Chiz asks Andy Bautista, family: Are you licensed forex traders? Do you pay taxes on your gains?
Senator Francis “Chiz” Escudero on Sunday dismissed concerns that the Senate would violate Commission on Elections (Comelec) Chair Andres Bautista’s right to keep his bank deposits secret.
“Hindi ito lalabag sa secrecy of bank deposits dahil hindi ko naman tinatanong kung totoo ba talaga at ilan deposits nya dun. Eh lumabas na rin naman mga deposits (sa news reports) at ayon kay Bautista sasagutin nya at papaliwanag nya at wala naman daw syang itatago so hindi ko nakikita na magiging problema yun,” he said.
The chair of the Senate committee on banks, financial institutions and currencies, was referring to the alleged undisclosed deposits maintained by the Comelec chair in the rural bank, Luzon Development Bank (LDB), which is said to contain P277.7 million.
Bautista also admitted keeping foreign currency deposits.
“Saan galing yung kinikita (na sabi na nakadeposit)? Ang tanong, registered foreign trader ba sya o yung pamilya nya? If they’re engaged in it, saklaw ng BSP (Bangko Sentral ng Pilipinas) ‘yan. Kailangan naka register ka sa BSP o namimili lang ba sya ng sarili nya at kumikita sya, pero dapat i-declare pa rin sa BIR (Bureau of Internal Revenue) ‘yan, nagbayad ba sila ng buwis para dun,” he said in a radio interview.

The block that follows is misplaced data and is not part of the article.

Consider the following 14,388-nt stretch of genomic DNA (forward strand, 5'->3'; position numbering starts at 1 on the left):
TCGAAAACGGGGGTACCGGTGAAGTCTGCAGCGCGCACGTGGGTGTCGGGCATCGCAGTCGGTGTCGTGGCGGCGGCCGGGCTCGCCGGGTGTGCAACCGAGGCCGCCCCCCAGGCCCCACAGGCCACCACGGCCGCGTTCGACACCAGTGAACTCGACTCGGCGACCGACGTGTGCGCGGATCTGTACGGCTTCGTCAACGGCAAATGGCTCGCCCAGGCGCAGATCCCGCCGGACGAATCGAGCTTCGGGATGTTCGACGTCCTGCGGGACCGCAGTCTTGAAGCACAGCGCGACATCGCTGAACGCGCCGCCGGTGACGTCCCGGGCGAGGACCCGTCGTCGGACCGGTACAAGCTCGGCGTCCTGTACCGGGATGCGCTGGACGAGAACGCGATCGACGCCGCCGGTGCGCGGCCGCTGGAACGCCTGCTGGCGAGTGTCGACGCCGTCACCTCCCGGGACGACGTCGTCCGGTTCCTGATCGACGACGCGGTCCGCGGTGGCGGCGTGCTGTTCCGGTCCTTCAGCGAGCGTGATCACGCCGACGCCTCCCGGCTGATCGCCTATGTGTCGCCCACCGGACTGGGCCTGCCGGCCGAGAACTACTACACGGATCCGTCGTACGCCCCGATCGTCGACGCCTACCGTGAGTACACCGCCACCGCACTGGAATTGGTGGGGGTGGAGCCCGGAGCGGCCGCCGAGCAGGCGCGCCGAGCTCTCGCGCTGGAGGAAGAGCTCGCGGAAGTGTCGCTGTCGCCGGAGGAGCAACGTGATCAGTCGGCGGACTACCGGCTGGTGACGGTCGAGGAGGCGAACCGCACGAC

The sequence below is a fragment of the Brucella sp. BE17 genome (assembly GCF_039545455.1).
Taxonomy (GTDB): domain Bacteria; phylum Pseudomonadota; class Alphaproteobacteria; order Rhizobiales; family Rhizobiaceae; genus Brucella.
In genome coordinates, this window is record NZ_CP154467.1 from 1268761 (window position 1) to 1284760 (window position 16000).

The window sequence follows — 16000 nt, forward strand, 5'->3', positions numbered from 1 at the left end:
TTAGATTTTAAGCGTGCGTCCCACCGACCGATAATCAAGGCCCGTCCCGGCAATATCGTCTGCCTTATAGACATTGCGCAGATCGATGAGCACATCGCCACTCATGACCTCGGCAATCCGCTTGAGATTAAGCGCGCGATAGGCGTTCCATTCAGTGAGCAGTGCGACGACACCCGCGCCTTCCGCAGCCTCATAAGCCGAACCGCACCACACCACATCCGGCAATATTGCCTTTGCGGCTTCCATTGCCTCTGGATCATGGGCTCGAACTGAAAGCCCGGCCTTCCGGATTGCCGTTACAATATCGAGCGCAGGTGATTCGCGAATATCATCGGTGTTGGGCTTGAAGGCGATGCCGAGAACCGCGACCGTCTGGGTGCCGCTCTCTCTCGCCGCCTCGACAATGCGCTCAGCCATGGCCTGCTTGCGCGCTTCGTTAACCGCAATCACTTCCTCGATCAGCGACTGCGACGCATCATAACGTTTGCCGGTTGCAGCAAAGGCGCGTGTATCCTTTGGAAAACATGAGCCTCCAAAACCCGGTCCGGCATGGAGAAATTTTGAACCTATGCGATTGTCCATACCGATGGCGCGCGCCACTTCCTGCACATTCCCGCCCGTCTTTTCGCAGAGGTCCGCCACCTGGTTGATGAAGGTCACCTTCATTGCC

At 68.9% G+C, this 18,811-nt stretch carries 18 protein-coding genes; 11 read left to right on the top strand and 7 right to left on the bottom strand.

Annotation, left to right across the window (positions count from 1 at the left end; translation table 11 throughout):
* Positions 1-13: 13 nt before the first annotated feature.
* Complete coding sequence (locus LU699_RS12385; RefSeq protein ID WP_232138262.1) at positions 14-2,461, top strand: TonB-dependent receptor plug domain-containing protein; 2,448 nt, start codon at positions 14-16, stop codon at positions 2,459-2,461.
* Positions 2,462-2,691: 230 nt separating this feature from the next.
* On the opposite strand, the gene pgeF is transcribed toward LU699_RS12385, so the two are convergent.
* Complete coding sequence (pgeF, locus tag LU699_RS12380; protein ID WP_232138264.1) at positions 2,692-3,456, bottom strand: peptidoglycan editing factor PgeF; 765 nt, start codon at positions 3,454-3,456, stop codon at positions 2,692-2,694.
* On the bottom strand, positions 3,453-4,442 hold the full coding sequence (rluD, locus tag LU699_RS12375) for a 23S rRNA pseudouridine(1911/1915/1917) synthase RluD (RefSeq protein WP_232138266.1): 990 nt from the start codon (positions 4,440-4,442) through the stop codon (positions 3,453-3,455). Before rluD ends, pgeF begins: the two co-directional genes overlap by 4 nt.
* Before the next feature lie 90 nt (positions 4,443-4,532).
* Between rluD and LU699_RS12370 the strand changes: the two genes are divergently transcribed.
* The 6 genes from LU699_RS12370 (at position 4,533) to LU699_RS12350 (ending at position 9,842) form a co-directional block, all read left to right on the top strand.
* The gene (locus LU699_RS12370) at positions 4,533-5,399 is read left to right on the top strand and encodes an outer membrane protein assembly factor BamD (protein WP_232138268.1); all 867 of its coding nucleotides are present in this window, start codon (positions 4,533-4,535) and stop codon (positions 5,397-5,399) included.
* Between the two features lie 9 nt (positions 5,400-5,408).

“Ganyan ang mga dapat tinanong kay Bautista maski na legal pa yung pinanggalingan at nais kong malaman sa LDB, ginawa ba nila yun?” Escudero asked.
Besides exercising due diligence, banks should be more cautious in dealing with so-called prominent individuals, especially those “politically-exposed person” (PEP) or those in the government or in the field of politics.
“(Why?) Dahil baka galing sa corruption yung pera, hindi legitimate yung pinanggaling nung pera dahil nga sa laki ng pondo na dumadaan sa government, tama at marapat lamang na maging katulong at katuwang natin ang mga banks sa pagbabantay sa kaban ng bayan,” he said.
This early, Escudero said they’re looking at possible amendments in the Anti-Money Laundering Act (AMLA), BSP law an exercise of their oversight functions in determining whether banks adhere to the intention of Congress against the continued existence of money laundering activities in the country.